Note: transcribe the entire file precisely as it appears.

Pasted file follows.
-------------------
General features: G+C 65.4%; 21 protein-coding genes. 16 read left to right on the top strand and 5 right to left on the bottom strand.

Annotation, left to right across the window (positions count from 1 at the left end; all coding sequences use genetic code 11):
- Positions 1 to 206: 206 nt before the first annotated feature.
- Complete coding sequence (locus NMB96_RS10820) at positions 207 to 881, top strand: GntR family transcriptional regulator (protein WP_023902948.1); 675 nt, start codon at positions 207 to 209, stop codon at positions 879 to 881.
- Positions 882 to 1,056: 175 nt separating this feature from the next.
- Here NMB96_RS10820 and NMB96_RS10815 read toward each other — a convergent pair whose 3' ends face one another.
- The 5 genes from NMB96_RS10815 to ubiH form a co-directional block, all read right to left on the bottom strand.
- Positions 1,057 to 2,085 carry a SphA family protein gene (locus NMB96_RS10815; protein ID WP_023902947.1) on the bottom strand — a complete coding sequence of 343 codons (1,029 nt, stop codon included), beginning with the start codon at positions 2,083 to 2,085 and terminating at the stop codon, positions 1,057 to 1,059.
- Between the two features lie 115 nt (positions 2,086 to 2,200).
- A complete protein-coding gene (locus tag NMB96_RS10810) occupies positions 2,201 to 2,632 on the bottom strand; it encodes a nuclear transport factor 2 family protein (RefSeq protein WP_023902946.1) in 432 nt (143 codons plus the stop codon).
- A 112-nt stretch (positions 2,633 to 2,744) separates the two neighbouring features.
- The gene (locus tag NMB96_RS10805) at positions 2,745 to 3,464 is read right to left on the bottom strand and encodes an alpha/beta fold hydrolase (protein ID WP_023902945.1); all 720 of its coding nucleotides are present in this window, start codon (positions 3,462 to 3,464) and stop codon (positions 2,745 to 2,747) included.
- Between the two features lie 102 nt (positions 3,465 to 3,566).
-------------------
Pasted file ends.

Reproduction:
General features: G+C 65.4%; 21 protein-coding genes. 16 read left to right on the top strand and 5 right to left on the bottom strand.

Annotation, left to right across the window (positions count from 1 at the left end; all coding sequences use genetic code 11):
- Positions 1 to 206: 206 nt before the first annotated feature.
- Complete coding sequence (locus NMB96_RS10820) at positions 207 to 881, top strand: GntR family transcriptional regulator (protein WP_023902948.1); 675 nt, start codon at positions 207 to 209, stop codon at positions 879 to 881.
- Positions 882 to 1,056: 175 nt separating this feature from the next.
- Here NMB96_RS10820 and NMB96_RS10815 read toward each other — a convergent pair whose 3' ends face one another.
- The 5 genes from NMB96_RS10815 to ubiH form a co-directional block, all read right to left on the bottom strand.
- Positions 1,057 to 2,085 carry a SphA family protein gene (locus NMB96_RS10815; protein ID WP_023902947.1) on the bottom strand — a complete coding sequence of 343 codons (1,029 nt, stop codon included), beginning with the start codon at positions 2,083 to 2,085 and terminating at the stop codon, positions 1,057 to 1,059.
- Between the two features lie 115 nt (positions 2,086 to 2,200).
- A complete protein-coding gene (locus tag NMB96_RS10810) occupies positions 2,201 to 2,632 on the bottom strand; it encodes a nuclear transport factor 2 family protein (RefSeq protein WP_023902946.1) in 432 nt (143 codons plus the stop codon).
- A 112-nt stretch (positions 2,633 to 2,744) separates the two neighbouring features.
- The gene (locus tag NMB96_RS10805) at positions 2,745 to 3,464 is read right to left on the bottom strand and encodes an alpha/beta fold hydrolase (protein ID WP_023902945.1); all 720 of its coding nucleotides are present in this window, start codon (positions 3,462 to 3,464) and stop codon (positions 2,745 to 2,747) included.
- Between the two features lie 102 nt (positions 3,465 to 3,566).